samples of D. orbita (Fig 1).
Bacterial taxonomic diversity of the hypobranchial gland and foot of
Altogether, 28 different bacterial phyla were observed in the bacterial profiling data set;
however, only dominant phyla are presented (Fig 2). Bacterial groups that could not be assigned to
any phyla equated to 6.8%. The dominant phylum was Proteobacteria, representing 32.2% of
the bacterial abundance in all D. orbita samples (Fig 2). Bacteria from the phylum Tenericutes
were more abundant in the hypobranchial gland compared to the foot (Fig 2). Bacteriodetes
were more abundant in foot tissues than female hypobranchial glands (Fig 2). Bacteria from
the phylum Spirochaetes were also more abundant in the foot than the hypobranchial gland
samples (Fig 2).
1 The samples are labelled such that the first letter refers to the gender, the number to different replicate snails within each gender and the second letter to
the tissue type.
2 OTUs are shared among multiple samples and are based on 97% sequence similarity criteria in the Silva_119 database.
Phylogenetic analysis revealed male foot tissue (M3F) had greater taxonomic diversity than
the hypobranchial gland (Fig 3). Flavobacteriales, Sphingobacteriales and Rhodobacterales were
more common in the foot, while Vibrionales was more dominant in hypobranchial gland (Fig
3). Vibrionales was the dominant order in the female hypobranchial gland (Fig 3A) and
representatives from this order were observed in all samples of the foot and hypobranchial gland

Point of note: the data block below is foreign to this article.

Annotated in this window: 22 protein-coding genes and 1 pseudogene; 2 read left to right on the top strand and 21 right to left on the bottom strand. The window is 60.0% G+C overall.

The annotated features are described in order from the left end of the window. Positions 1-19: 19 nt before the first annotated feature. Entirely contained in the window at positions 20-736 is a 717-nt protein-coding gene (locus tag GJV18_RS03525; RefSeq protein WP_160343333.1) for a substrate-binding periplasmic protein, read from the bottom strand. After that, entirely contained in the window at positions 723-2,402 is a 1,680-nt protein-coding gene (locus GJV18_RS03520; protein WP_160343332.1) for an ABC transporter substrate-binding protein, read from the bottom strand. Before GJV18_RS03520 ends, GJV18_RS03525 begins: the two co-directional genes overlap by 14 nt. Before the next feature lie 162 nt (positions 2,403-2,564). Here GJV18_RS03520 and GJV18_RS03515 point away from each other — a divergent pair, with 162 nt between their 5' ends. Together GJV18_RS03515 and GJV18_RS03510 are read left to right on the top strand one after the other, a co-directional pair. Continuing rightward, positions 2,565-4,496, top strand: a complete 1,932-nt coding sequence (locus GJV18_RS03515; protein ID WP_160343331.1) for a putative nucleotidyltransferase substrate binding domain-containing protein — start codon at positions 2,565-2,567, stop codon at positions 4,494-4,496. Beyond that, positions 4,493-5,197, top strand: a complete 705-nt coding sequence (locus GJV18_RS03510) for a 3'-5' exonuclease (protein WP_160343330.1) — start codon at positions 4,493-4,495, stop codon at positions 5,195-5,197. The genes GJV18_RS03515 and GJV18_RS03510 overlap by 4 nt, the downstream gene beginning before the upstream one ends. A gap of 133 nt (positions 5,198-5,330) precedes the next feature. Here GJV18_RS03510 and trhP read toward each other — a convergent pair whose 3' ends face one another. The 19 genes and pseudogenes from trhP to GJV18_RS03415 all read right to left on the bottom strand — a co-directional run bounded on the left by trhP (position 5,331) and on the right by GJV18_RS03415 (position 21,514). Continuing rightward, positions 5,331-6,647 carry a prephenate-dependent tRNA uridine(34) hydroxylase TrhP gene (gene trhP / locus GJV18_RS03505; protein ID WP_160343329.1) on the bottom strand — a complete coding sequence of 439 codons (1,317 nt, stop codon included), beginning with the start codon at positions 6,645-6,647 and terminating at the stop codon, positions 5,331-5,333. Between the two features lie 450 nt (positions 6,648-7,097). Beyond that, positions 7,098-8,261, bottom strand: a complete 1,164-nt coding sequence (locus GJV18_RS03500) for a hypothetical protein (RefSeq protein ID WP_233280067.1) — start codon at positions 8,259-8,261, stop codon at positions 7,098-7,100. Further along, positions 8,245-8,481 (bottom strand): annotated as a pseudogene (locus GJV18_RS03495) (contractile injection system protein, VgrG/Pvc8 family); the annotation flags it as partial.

(Fig 3). Mycoplasma, in the phyla Tenericutes, was found to be more dominant in the
hypobranchial gland when compared to D. orbita foot samples (Fig 3).
Altogether, 443 known bacterial genera were identified in the foot and hypobranchial gland
of the D. orbita bacterial profiling dataset, based on >97% sequence similarity. In total there
were 169 distinct bacterial genera present in the foot,52 in the hypobranchial gland and 222
common bacterial genera between the foot and hypobranchial gland of D. orbita. On average, a
higher number of distinct bacterial genera were recorded in the foot compared to
hypobranchial gland samples (Fig 4A). Univariate PERMANOVA analysis confirmed there was
significantly different genus richness between tissue types (Pseudo F = 8.54, p = 0.04). However,
genus richness was not significantly different between genders (Pseudo F = 6.33, p = 0.06), and
there was no interaction between gender and tissue type (Pseudo F = 2.49, p = 0.86).
Fig 1. Alpha diversity showing the richness of bacterial community diversity within Dicathais orbita foot (F2F, F3F, M2F and M3F) and
hypobranchial gland samples (F1H, F2H, M1H and M2H) (F = female; M = male). The phylogenetic diversity metric consists of genus richness based on
3585 observed OTUs at the 97% sequence similarity level and 443 possible observed genus. Sample with reads of more than 3000 are visible.
Using Shannon’s diversity index to assess richness and evenness of the bacterial
communities, higher diversity was consistently detected in the foot compared to the hypobranchial gland
of D. orbita (Fig 4B). Univariate PERMANOVA analysis revealed genus diversity (H0) was
significantly higher in the foot than the hypobranchial gland (Pseudo F = 18.44, p = 0.01). There
was no significant difference according to gender (Pseudo F = 3.71, p = 0.13), and no
interaction between gender and tissue (Pseudo F = 1.79, p = 0.25).
Bacterial community structure in the hypobranchial gland and foot of
Principal Coordinates Ordination (PCO) revealed separation of bacterial communities, based
on genera level OTUs, between the hypobranchial gland and foot samples (Fig 5). The bacterial
communities of hypobranchial gland samples were more variable and also showed separation